The 5 Reasons So Many Dogs Tear Their Cruciate Ligament
By TopDog Health USA Dr James St Clair DVM
Why is it that ACL injuries in dogs is the most common orthopedic injury is all of veterinary medicine? Did nature not make this ligament strong enough in dogs? Is it due to bad breeding or are there other factors in play here with relation to this injury?
This question comes up a lot in discussions with my clients. At the end of the day they want to know why their dog got this injury. Here are the 5 Most Common predisposing factors to ACL injuries in dogs.
Bad Breeding: We are all familiar with the term hip dyplasia. It has been well documented that the two most common causes of this disease condition in dogs are bad breeding and over nutrition at a young age. We will dig into this more in a future post. But how do hip problems lead to ACL injury? It is simple. Compensation. Over the years we have made the direct coorelation that if a dog blows their right ACL then you must X-ray the hips and many times you will see that the left hip is not good.
This all makes sense right? If your left hip hurts an you are going to compensate and place more weight and stress on your right leg. Over time this added stress weakends the Cranial Cruciate Ligament in that right knee. All it takes is the right movement or hyperextention in the right and POW you blow the right.
- Natural Load: Dogs walk with their knees bent at all times. This means that the ACL ligament always is loaded ie. carrying weight. Whereas in humans we walk with force on our knees straight up and down. This is why in people we mostly see injury to the ACL in athletes who hyperextend the knee, for example football or basketball players.
- Weight: It is well documented that approximately 50% of dogs today are clinically overweight and in most cases obese. Obviously the more weight on the ligament the more strain over time.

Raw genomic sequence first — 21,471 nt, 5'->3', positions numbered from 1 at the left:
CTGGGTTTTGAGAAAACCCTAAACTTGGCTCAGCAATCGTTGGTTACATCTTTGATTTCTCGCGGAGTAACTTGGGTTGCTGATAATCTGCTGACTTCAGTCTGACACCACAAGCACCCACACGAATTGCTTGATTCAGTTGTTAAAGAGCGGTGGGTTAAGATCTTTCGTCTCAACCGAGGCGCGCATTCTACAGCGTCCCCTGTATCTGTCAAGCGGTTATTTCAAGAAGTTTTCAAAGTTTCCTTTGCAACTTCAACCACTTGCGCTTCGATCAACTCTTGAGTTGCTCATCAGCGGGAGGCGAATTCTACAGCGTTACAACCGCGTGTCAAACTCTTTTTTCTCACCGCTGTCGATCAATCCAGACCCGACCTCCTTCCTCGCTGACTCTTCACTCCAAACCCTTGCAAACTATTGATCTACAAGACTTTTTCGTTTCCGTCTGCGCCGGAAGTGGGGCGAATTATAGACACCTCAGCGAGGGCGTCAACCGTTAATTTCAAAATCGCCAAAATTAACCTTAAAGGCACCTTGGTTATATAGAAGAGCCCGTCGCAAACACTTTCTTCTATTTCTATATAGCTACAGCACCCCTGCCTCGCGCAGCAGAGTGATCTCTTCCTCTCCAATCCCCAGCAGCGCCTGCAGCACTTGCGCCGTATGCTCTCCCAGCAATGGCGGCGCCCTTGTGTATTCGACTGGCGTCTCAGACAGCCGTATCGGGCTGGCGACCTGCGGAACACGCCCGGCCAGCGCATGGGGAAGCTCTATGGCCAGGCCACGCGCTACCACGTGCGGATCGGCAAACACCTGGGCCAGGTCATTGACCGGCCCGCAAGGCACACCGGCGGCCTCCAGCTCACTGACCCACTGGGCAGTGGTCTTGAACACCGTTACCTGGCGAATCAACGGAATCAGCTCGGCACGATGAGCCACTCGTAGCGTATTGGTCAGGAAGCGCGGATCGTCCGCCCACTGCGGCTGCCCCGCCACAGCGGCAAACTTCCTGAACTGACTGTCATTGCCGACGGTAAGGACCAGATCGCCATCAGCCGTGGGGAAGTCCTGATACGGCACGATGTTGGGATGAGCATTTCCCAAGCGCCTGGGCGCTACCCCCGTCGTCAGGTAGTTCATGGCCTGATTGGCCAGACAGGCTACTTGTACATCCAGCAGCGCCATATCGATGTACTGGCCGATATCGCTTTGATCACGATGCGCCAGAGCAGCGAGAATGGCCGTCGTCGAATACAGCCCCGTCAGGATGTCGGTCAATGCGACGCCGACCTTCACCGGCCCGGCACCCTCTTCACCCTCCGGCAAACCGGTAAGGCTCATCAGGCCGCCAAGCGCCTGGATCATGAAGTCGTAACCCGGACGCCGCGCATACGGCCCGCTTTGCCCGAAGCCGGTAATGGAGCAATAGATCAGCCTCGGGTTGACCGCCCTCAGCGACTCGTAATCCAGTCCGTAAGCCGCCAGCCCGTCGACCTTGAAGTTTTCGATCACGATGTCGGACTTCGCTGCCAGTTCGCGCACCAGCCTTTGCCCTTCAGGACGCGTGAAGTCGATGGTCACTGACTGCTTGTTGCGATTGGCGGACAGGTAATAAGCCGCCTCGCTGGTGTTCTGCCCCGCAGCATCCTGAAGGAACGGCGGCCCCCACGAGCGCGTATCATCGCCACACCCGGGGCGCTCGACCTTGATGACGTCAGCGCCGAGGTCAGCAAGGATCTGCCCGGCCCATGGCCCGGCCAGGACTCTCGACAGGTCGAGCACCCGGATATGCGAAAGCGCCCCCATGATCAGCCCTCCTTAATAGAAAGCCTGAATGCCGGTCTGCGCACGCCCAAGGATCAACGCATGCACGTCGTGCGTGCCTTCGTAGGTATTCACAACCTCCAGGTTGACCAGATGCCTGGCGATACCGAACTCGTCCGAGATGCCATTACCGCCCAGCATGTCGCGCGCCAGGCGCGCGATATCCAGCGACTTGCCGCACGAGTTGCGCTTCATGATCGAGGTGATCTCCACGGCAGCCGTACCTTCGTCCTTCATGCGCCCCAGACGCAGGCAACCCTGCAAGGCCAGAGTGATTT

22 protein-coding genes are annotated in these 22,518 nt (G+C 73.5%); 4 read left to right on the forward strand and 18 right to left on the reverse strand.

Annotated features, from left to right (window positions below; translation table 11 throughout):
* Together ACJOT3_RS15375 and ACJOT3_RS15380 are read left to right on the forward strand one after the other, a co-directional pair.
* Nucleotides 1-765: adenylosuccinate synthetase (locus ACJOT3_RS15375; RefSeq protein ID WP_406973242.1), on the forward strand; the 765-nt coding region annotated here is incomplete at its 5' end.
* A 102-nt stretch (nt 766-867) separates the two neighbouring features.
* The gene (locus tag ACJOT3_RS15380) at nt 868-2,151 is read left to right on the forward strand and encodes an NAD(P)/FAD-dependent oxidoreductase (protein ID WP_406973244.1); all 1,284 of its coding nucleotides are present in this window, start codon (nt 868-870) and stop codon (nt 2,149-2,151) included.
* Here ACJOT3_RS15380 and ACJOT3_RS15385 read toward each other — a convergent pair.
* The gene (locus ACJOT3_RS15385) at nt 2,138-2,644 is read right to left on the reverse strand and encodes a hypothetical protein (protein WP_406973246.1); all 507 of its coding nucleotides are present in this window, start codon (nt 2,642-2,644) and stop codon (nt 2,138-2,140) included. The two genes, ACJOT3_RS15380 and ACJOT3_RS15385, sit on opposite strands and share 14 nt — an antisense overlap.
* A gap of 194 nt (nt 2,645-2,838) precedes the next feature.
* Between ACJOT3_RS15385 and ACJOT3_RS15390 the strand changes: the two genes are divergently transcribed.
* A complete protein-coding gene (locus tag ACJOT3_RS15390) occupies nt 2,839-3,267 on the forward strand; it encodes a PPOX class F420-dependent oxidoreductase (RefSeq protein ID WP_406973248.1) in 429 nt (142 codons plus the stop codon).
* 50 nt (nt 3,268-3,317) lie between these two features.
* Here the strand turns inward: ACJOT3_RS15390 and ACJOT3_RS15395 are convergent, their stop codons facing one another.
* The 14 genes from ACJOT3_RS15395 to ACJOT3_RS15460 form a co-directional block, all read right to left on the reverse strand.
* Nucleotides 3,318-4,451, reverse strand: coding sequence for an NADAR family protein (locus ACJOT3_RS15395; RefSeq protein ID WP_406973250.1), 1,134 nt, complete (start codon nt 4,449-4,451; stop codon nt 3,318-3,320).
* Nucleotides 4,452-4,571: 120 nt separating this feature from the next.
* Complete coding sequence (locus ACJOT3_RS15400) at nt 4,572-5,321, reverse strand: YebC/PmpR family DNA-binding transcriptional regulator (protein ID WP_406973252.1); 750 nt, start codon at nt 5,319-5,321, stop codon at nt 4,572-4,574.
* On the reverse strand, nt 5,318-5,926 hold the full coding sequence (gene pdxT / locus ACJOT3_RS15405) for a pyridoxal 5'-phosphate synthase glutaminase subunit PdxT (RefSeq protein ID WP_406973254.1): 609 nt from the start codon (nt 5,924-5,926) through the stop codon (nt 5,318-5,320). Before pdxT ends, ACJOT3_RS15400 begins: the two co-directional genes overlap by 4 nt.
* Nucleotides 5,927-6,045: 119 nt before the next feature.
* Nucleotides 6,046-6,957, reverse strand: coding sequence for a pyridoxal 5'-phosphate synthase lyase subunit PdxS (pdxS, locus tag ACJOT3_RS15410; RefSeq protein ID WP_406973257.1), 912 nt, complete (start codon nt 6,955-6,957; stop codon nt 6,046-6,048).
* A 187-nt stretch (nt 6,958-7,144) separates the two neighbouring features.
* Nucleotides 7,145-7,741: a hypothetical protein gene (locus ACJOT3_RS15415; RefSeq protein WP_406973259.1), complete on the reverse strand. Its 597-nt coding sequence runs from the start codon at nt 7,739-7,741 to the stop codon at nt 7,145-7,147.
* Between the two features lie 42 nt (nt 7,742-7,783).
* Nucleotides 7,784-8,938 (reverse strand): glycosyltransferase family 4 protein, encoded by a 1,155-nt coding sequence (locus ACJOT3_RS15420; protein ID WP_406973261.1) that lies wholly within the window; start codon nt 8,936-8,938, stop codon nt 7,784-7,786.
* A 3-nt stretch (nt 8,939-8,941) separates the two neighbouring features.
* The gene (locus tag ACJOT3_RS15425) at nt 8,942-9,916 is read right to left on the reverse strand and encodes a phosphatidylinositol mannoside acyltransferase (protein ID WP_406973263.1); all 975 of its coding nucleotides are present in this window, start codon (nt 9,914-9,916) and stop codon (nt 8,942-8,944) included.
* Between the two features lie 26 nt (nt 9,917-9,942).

Week-end Warrior Syndrome: This is what I call the plague of the domestic dog. Most dogs are natural athletes but in western society due to our lifestyle and work schedules we don't give are dogs enough exercise on a regular basis. And then when we do allow them to be dogs and exercise more often than not we overdo it. Obviously lack of exercise means weaker muscle and weaker soft tissue ligament and therefore making them more prone to injury.
The most common description of this injury is the dog was chasing a ball, squirrel, other dog and then the owner heard a Yelp and then dog came back into the house holding the leg up.
- Lack of Recognizing Early Warning Signs: Many times dogs have joint health issues which are underlying and go undiagnosed by both pet owners and veterinarians due to lack of peoples understanding of what I call the 12 subtle signs of arthritis. Check out the video discussing these 12 signs at www.dogarthritischallenge.com.
So the sum and substance is this:
In order to give your dog the best opportunity of avoiding and injury to their ACL, make sure that they are of ideal body weight, exercise them on a regular basis and don't allow them to overdo it without proper conditioning, get a prophaltix X-ray taken of their hips and lumbar spine to ensure good body structure and lastly be informed about the early warning signs of arthritis.